According to James 2:4 we become judges with evil motives when we exercise partiality relative to social standing or wealth. James 4:11f warns us not to ‘judge’, seemingly equating this with complaining against each other (expanded below).

Various passages seem to equate ‘judging’ with ‘discerning.’ In 1 Corinthians 5:9 we are instructed not to ‘judge’ outsiders, but to ‘judge’ those within the church and reminded that we will ‘judge’ the world and angels. In 1 Corinthians 10:14 Paul admonishes the readers to ‘judge’ what he has said, and again in 11:13. According to 1 Corinthians 11:31, “But if we judged ourselves rightly, we would not be judged (1 Cor. 11:31 NAS95).”

According to Hebrews 5:14 our senses are to be trained to ‘discern’ good and evil. In order to exercise discernment we must participate in a type or kind of ‘judging.’ In the 1 Corinthians 14 passage quoted above prophets were to judge and yield to each other in a public, church setting.

Some forms of judging are prohibited, but other forms are encouraged. Other problem passages in the Bible will be addressed in Part 2. For the time being, we believe that we can affirm that there is a place for ‘judging-discerning’ and for constructive criticism in public.

There Is One Important Exception To Public Criticism

One caveat to this is that direct revelation from a ‘face to face’ encounter should never be contradicted or challenged, especially not publicly (For more, see Evaluating Prophets And Prophecy). We have some examples of what happens in this case in Numbers, and in Daniel, and in the Gospels in the story of John The Baptist’s father.

In Numbers 12 Miriam is struck with leprosy for opposing Moses and attempting to put herself on his level. In Daniel Nebuchadnezzar was exiled from his kingdom in insanity for disobeying Daniel’s interpretation of his heavenly vision. Earlier in Israel’s story, Korah and others were killed for challenging Moses. And, in Luke 1, Zacharias was struck mute for questioning the visitation and words of an angel.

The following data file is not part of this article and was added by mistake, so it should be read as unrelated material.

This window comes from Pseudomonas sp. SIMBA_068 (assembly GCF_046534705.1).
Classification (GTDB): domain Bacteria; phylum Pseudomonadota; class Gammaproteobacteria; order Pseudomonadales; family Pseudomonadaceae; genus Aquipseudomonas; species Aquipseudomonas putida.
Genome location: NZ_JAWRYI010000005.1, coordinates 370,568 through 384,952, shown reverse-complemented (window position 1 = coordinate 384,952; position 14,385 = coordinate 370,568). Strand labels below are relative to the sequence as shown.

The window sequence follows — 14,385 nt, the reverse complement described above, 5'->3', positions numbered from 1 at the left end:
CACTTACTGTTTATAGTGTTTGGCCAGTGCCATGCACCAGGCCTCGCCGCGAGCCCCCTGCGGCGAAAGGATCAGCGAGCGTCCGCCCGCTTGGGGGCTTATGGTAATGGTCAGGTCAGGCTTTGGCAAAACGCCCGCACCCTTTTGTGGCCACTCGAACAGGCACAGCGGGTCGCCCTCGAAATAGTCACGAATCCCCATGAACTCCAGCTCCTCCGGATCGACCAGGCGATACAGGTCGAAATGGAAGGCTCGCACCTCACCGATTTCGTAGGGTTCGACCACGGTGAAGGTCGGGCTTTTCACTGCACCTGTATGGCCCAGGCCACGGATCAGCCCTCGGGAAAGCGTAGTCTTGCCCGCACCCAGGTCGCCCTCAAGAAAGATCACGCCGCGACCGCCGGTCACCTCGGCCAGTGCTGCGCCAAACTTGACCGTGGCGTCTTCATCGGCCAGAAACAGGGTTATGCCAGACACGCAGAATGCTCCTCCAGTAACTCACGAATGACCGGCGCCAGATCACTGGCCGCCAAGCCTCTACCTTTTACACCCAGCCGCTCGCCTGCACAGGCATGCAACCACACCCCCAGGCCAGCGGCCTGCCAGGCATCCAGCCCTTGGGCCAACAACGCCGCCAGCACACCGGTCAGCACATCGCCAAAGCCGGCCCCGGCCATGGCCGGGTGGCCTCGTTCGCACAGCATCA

Lastly, Annanias and Saphira drop dead when they attempt to deceive the Apostle Peter in the book of Acts. The issue here was attempting to ambitiously seize a leadership position through manipulation and deception. Public criticism should never be used to divide churches or manipulatively raise ourselves up above someone for our own ambitions sake.

Face to face encounters and the information that comes from them can, at times, be respectfully questioned in private or limited public settings, but they should never be opposed or contradicted in general public, for one’s own ambition or advancement, or because of unbelief.

Contrarily, interpretive authority is not bulletproof and is always open or susceptible to error. It is not on the same level as ‘face to face’ revelation or interpretation. What about other apparent Biblical contradictions?

Summary Of Part 1

Other apparent Biblical contradictions will be addressed in Part 2.

Here we have introduced the questions surrounding public critiquing of someone’s views and suggested some Biblical reasons why public confrontation and criticism is both justified and a positive activity.

In Part 2 we will address objections to these views by explaining problem passages and other passages that have incorrectly been used to justify silencing dissenting opinions.